Tuesday Re-mix –
Anyone who listens to the word but does not do what it says is like a man who looks at his face in a mirror and, after looking at himself, goes away and immediately forgets what he looks like. James 1:23-24
When installing an appliance or putting together a piece of furniture, it seems to me there are levels of understanding. The lowest level is when you know you don’t know anything at all, so you sit down with the instructions first, before you do anything. The next level is when you think you know something about it, so you start without the instructions and soon find that your are in fact an idiot and then sit down with the instructions. The third level of understanding is when you know enough about the task to know that each case is a little different, so you start by sitting down with the instructions.
If there are higher levels of understanding than this, I admit to being totally out of touch with them. I myself typically float back and forth between the first two levels. When my wife sees me walking through the house carrying a tool, she immediately drops what she’s doing and follows me as she grabs the phone and calls for help. I have learned (mostly the hard way) how helpful it is to read and follow the instructions from the beginning. In my case, it doesn’t guarantee success, but it at least prevents me from screwing my table top into the floor, or other such embarrassing results.
When asked how I can mediate congregational conflict in such a wide variety of denominations and churches, how it is possible to effectively navigate church conflict even with little understanding of the culture, the answer seems obvious to me: I just stay focused on the instructions, i.e., scripture. I learned early in this ministry that there is no amount of worldly wisdom or experience which can guarantee a peaceful, successful mediation in a congregational dispute. Emotions are high, the pain runs deep, and volatile relationships are unpredictable at best. There simply is no putting things back together without starting with the instructions: the Word of God.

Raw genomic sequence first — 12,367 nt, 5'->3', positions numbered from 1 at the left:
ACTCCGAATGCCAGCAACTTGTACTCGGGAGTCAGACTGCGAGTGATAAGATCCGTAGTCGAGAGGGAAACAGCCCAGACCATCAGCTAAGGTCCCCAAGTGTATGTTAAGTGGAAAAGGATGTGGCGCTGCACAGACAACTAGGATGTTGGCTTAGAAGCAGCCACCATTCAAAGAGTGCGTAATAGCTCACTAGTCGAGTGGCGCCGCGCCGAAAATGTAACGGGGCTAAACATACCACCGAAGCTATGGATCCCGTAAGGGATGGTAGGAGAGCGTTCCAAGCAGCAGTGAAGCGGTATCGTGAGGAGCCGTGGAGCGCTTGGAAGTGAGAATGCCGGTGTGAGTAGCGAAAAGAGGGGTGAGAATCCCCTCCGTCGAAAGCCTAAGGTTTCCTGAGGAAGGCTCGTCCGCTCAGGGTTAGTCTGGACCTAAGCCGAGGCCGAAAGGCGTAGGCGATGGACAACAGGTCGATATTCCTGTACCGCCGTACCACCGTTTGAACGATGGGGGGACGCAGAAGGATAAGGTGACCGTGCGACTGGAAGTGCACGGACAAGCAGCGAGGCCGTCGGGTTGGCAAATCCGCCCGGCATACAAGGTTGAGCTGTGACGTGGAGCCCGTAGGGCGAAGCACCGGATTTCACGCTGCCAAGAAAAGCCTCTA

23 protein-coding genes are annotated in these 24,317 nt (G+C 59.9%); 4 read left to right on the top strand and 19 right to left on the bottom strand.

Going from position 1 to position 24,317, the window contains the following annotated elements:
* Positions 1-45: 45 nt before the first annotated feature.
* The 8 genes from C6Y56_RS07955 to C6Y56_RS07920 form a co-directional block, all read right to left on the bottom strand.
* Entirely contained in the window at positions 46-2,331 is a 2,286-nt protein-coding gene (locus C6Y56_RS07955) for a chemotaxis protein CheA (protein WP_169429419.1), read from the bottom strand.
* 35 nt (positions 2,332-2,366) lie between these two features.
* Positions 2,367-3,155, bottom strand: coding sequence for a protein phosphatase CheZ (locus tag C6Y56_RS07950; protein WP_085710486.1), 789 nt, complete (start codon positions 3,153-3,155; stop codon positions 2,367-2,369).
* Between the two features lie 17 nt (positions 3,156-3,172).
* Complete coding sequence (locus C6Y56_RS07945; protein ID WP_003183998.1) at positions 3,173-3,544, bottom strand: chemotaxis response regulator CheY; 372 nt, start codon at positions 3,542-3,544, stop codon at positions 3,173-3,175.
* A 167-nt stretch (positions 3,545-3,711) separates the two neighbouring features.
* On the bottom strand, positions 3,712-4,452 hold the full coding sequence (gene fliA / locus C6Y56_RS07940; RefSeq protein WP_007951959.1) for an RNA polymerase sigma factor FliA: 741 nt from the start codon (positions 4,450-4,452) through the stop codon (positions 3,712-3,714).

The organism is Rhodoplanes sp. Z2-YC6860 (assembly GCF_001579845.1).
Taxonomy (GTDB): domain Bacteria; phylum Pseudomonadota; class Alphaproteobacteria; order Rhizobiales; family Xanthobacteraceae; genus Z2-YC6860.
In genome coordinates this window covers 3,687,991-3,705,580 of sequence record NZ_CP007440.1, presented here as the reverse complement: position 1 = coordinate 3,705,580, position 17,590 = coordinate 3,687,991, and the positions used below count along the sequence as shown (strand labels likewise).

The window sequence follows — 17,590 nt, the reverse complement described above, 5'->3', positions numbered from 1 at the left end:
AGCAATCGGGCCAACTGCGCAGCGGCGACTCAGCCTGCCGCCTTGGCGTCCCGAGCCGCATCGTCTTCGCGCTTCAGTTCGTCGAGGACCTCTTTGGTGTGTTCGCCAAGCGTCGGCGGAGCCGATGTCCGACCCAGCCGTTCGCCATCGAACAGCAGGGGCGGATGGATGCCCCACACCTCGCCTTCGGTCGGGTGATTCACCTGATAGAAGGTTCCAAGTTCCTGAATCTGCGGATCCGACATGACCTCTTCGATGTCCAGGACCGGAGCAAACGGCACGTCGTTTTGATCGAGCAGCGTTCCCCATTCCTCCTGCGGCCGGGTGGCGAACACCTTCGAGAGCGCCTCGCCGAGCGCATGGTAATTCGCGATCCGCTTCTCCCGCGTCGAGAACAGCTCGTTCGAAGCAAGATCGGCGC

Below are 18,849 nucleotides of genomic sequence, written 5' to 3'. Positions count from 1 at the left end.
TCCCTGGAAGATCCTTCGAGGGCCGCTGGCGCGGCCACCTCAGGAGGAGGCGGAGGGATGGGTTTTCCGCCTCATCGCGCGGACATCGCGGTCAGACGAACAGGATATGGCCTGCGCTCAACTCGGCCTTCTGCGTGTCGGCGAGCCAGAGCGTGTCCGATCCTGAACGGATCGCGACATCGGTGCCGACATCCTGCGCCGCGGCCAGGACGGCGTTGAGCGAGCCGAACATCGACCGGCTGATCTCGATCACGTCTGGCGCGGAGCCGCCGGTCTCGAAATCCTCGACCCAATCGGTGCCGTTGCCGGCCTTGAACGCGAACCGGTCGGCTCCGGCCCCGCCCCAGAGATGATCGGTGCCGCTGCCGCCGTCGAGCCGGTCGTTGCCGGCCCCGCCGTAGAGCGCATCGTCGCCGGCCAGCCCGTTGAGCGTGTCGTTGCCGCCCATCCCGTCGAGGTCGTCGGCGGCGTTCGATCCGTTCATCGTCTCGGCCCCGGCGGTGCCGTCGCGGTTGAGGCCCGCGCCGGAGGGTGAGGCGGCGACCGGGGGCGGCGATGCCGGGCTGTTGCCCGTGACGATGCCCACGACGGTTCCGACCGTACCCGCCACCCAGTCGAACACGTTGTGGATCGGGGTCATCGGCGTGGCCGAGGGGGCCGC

Interestingly, once you start there, the cultural differences suddenly do not matter much. Scripture has this remarkable ability to cut through culture and the things of this world. I certainly cannot always explain why it works…I just know that it does. That, of course, is what child-like faith looks like. Finding our way through broken relationships requires a child-like faith in the Word of God and what it tells us about relationships. As my Dad always says: when all else fails, try reading the instructions.
Of course, I have from time to time encountered a group for whom the Bible is not the final word…a group who questions its authority. I am always quick to clarify for them that I really have nothing to offer them. I wouldn’t even know where to start. If as a “church” they don’t recognize God’s Word as their supreme authority, then for me it is like trying to put something together with no instructions at all. If the instructions which come with my new appliance are nothing more to me than guidelines, i.e., loose fences to lean against, then chances are pretty good that my new appliance will never work the way it was intended to work. For a Christian, “The Word” should be at the very center of life. For a church, it should be the very foundation upon which all things are built.
When it comes to mediating congregational conflict and all its inherent complexities, I am just not smart enough to come up with my own “wisdom” about how it should go. I am at the lowest level of understanding. So, I start with the instructions. I let scripture order my steps and inform my process. I allow God’s Word to set the agenda. Then, just maybe, there is at least a chance for success at the end of the day.